BEIJING • Oscar-winning French director Jean-Jacques Annaud denounced the Academy Award organisers on Monday after he said they ordered his Sino-French co-production Wolf Totem out of the running for being insufficiently Chinese.
Annaud told Agence France- Presse he was "stupefied" by the last-minute move and accused the Academy of Motion Picture Arts and Sciences of a "banana republic level of arbitrariness".
Wolf Totem, shot in Mandarin and Mongolian, is based on Jiang Rong's semi- autobiographical novel recounting a "sent-down" youth's time among nomads in Inner Mongolia during the Cultural Revolution and his attempts to raise a wolf in captivity.
It was filmed in China using Chinese actors and the Chinese media reported widely that it would be the country's 2016 candidate for Best Foreign Language Film.
But Annaud cited a letter from the Academy as telling him: "When we looked at the creative make-up of Wolf Totem and realised that the director, two of the three writers, one of the producers, the DOP (director of photography), the editor and the composer were not Chinese, we determined that the film could not qualify as a Chinese entry."
Annaud - who previously won the same Oscar with Black And White In Color, a 1976 war comedy for the Ivory Coast - told Agence France-Presse by telephone: "I believe that the selection committee completely forgot the importance of actors in a film. It's the same as ignoring the content of the film."
"I am stupefied," he said. "Suddenly, the rules changed."
His film has been replaced with director Han Yan's romantic comedy about a young woman suffering from cancer called Go Away Mr Tumor, said China Film News, a paper run by the broadcasting authorities.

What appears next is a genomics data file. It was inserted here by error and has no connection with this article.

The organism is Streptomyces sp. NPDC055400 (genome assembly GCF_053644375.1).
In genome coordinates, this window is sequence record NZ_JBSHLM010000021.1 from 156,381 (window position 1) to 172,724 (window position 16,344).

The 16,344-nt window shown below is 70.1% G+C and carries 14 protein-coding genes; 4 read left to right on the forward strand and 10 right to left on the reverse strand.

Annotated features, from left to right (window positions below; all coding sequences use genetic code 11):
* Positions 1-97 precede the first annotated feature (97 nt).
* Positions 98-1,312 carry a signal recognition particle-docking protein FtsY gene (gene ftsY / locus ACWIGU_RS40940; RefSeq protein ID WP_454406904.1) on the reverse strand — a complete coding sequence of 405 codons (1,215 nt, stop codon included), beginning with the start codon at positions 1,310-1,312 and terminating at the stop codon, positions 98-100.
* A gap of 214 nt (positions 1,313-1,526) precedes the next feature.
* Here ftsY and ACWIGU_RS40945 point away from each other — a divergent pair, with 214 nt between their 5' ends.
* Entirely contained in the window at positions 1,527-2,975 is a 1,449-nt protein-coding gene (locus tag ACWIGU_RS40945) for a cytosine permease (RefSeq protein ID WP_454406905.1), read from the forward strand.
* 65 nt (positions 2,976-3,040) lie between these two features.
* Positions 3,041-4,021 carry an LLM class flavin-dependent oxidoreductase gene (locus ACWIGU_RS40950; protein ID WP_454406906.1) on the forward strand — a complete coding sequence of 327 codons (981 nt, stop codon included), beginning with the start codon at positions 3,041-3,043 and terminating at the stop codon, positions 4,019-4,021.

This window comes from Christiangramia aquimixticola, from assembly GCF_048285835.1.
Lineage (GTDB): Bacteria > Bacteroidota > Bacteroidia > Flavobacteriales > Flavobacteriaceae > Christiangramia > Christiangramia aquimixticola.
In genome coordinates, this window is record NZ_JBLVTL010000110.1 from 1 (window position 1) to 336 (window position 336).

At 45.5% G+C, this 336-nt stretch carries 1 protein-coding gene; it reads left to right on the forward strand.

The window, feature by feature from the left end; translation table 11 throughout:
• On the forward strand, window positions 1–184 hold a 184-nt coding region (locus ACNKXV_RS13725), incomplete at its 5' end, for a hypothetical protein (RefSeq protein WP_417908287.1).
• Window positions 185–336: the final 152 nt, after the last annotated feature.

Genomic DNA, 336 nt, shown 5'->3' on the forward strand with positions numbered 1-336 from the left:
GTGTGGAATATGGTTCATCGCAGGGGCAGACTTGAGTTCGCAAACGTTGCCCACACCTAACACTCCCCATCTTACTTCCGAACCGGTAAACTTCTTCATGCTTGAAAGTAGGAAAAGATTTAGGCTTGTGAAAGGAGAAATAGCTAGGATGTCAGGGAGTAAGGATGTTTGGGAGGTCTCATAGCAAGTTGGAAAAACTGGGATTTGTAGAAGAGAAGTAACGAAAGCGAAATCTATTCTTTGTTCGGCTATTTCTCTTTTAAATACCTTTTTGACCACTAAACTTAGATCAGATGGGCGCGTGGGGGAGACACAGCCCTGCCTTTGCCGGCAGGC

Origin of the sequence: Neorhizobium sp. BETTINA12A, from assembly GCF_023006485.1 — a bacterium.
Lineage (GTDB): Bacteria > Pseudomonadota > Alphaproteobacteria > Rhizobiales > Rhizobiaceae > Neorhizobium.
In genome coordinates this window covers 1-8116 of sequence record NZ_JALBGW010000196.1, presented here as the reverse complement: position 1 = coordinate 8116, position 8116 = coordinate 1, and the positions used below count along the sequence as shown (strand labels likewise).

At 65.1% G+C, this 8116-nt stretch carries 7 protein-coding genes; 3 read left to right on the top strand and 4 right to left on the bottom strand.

Mr La Peikang, chairman of the state-run China Film Group, the biggest funder of Wolf Totem, had told Annaud he was "deeply shocked" by the decision, the director said.
The disqualification, the Frenchman added, will be an "enormous problem" for future co-productions, which have infused the Chinese film industry with foreign technical know-how in recent years.
He accused Hollywood of a "nearly protectionist" double standard where "American cinema can feed off foreign talent without reservation. But foreign cinema must remain tribal".
"Perhaps there's an American worry with respect to the internationalisation of Chinese cinema," he said. "Why shouldn't China be afforded the same possibilities?"
The Academy picks nominees for the Foreign Language Oscar from submissions from individual countries, which can put forward only one movie each year.
Chinese contenders are chosen by the secretive State Administration of Press, Publication, Radio, Film and Television, which is also in charge of media censorship.
Last year, China's entry was another Sino-French co-production, The Nightingale, which also had a French director, Philippe Muyl.
The only Chinese movie to be shortlisted for an Oscar was Zhang Yimou's Hero, in 2003.